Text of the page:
Based on the record of post-Vatican II Catholicism, however, such radical revision is rather less unthinkable for Catholics. Despite Reno’s strong claim that Rome isn’t that interested in what Protestantism is doing—noting, for instance, that no Protestants are quoted at Vatican II—one only has to visit pretty much any Roman Catholic parish in America to see that what Protestantism is doing has had a major influence on Catholic faith and life. I even recall visiting a Catholic cathedral and thumbing through the pew book and noting the inclusion of “A Mighty Fortress is Our God,” a hymn penned by history’s perhaps most famous ex-Catholic. One would hope that a hymn by Martin Luther would be as far as it goes, but, alas, it’s not. In some areas, Roman Catholic theology has actually gotten quite a lot more Orthodox for its engagement over the past few decades with Orthodoxy (along with its own internal Ressourcement patristic movement), but life on the ground has gotten quite a lot more Protestant.
And certainly, Leithart and company, along with their co-religionists in the rest of Protestantism, have almost no problem countenancing such revision, though they will all draw certain lines in the sand—usually, thank God, at particular dogmas. I would like to write more about this in the future, but I will at least note here that this spirit of revision among some Evangelicals that has led them to engage with Christian history is both promising and problematic. I will be forthright and say that its promise, for me, is that it may lead more folks into Orthodoxy. But its problem is this: Once you have the conscious sense that you can change what you do and incorporate something from history, why can you not change it again and just get rid of that? The conscious sense of having church life in your own hands is a toothpaste that cannot be put back into the tube. It is also why I fear for the future of Catholicism, whose toothpaste (if I may) got mightily squeezed in the years following Vatican II.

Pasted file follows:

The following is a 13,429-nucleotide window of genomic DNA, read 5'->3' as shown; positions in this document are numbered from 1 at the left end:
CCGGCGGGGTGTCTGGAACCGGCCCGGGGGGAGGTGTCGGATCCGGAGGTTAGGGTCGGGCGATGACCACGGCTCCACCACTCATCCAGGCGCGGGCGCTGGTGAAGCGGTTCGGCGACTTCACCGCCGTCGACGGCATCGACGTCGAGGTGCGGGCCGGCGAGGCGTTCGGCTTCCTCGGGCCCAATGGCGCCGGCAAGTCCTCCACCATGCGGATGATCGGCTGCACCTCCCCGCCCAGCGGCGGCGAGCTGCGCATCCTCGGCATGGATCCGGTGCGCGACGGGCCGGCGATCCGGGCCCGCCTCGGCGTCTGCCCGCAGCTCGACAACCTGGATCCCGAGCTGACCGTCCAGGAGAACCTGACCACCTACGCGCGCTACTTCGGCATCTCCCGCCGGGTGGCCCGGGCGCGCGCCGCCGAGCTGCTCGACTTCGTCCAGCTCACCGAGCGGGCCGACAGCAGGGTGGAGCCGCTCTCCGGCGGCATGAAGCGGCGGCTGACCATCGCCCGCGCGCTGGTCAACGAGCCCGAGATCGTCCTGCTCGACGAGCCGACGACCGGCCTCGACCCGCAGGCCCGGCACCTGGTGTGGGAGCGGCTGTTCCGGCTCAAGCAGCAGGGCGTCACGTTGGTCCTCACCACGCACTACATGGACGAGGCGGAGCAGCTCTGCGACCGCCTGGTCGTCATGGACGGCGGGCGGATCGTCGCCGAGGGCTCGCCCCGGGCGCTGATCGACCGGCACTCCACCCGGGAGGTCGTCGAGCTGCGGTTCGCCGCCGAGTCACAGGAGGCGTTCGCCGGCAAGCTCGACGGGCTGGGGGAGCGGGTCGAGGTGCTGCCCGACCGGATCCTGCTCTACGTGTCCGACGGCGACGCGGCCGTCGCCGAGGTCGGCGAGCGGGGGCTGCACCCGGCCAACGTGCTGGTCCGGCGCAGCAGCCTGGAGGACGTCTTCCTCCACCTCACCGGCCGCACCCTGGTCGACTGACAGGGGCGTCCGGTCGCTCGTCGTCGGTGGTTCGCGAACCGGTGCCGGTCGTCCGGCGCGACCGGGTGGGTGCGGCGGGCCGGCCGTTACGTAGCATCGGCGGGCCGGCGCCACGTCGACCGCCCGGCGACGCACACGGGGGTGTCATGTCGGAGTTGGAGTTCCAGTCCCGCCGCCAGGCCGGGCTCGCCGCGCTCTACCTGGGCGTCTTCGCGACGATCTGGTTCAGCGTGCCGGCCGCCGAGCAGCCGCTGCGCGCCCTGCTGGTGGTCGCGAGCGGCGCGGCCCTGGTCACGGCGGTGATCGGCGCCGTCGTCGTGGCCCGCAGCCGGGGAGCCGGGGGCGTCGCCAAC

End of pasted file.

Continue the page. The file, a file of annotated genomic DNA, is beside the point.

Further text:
In the end, the question here is still “What is the Church?” If a Christian answers that question, then how he thinks about his communion’s future and about his own future will have a lot more clarity. For Protestants, even Leithart-style Protestants, the Church has little in the way of clear boundaries (not none, mind you, but little), and so the future is always up for grabs. Leithart himself has even promoted the idea of ecclesiological Darwinism, so the future need not look much like the present or the past. For Catholics, somewhat ironically, the future is also up for grabs, not to the degree or for the same reasons as Protestants, but because Rome’s ecclesiology is focused on one apostolic see, whose will to change can effect significant revision.
For the Orthodox Christian, the Church’s future is not about how the Church has to change, but about how Christians have to change in order to be more Churchly. Among these changes is not just an “ecumenical imperative” but rather a mission given by Christ to go into all the world and make disciples of every nation. Those who also believe in Jesus Christ as God in the flesh are especially important to us. As an Orthodox Christian reflecting on the future of Orthodoxy, my question is how I will attain the love that will not only engage with both Catholics and Protestants and even non-Christians but also that will bring me to offer myself up as a sacrifice to be sanctified by the timeless and unchanging Way given by Christ first to His holy apostles.